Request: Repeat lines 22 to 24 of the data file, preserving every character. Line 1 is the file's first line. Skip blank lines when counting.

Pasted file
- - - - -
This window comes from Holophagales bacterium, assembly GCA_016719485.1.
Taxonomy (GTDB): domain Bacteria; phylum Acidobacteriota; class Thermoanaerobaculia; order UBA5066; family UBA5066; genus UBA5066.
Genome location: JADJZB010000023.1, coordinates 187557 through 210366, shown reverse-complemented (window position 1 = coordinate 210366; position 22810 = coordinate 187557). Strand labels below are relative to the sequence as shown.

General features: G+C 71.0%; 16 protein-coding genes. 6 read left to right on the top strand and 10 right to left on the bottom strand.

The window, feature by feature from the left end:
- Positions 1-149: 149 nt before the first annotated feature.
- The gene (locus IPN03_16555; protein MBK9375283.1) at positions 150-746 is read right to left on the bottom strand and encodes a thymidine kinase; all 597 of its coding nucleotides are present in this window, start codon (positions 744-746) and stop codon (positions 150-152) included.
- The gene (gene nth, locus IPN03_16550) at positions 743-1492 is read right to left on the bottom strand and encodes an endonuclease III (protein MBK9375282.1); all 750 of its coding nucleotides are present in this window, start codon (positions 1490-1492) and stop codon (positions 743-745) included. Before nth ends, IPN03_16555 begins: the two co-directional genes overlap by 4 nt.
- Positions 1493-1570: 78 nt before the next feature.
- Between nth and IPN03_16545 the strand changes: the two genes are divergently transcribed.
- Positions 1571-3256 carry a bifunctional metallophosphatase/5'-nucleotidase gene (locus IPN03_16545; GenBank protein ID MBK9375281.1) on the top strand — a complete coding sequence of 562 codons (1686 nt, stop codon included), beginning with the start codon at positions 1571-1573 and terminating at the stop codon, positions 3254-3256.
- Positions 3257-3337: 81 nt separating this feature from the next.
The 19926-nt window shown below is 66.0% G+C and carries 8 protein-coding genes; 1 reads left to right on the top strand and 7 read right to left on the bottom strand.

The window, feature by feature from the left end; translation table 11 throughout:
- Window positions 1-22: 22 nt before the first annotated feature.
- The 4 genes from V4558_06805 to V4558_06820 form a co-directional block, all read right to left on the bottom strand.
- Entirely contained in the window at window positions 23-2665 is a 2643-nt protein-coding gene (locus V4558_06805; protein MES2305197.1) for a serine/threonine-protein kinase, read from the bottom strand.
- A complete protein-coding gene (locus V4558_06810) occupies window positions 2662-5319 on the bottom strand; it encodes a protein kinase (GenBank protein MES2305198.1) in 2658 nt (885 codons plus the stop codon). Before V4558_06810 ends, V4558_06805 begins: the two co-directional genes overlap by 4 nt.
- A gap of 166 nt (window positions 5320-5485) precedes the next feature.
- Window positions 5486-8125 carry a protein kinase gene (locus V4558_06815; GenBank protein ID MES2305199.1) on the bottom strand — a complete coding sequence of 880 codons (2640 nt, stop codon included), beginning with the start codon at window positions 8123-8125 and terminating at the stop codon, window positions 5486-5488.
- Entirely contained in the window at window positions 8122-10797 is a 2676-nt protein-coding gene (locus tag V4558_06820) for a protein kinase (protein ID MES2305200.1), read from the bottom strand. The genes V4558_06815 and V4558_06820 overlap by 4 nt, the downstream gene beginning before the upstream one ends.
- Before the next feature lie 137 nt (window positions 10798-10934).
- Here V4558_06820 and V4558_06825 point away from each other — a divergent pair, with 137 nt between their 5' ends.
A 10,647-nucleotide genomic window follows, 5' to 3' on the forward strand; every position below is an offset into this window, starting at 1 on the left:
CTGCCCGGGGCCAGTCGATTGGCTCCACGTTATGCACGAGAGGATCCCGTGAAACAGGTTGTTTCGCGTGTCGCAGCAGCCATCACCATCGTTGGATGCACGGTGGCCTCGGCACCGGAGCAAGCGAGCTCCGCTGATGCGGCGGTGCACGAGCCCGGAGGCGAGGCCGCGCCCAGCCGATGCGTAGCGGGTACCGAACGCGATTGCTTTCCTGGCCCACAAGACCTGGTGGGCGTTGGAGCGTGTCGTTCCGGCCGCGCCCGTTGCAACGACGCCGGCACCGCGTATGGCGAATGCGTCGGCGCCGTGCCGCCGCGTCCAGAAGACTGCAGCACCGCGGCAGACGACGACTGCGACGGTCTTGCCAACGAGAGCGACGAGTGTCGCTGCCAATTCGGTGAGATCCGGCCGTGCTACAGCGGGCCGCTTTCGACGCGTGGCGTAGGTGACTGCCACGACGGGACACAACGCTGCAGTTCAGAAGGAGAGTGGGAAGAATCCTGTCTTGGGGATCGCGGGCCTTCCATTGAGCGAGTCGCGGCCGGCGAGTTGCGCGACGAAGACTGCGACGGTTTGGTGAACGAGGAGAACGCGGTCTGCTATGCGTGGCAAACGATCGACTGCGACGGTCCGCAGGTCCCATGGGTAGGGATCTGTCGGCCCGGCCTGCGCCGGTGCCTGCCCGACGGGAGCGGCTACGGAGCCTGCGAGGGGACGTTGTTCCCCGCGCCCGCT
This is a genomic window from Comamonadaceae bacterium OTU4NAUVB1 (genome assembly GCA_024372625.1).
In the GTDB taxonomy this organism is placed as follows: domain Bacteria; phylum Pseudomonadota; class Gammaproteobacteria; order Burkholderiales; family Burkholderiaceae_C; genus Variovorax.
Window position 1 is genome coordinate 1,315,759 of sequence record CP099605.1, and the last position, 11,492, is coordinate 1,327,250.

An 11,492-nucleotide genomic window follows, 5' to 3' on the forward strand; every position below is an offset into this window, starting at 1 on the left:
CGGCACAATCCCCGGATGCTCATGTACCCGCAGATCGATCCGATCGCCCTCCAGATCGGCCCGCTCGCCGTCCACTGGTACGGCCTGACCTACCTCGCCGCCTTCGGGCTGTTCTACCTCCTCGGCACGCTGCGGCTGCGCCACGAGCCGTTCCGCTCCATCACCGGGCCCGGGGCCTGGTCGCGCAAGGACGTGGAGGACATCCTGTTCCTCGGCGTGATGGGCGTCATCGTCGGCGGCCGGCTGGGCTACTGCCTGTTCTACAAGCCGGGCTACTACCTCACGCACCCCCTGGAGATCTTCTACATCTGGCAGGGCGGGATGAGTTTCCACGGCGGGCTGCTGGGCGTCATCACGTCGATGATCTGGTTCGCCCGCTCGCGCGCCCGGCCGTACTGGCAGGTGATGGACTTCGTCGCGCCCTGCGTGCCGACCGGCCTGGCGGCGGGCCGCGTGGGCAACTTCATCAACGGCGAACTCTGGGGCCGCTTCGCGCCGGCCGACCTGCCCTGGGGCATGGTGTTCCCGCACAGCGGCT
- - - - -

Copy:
- Before the next feature lie 137 nt (window positions 10798-10934).
- Here V4558_06820 and V4558_06825 point away from each other — a divergent pair, with 137 nt between their 5' ends.
A 10,647-nucleotide genomic window follows, 5' to 3' on the forward strand; every position below is an offset into this window, starting at 1 on the left: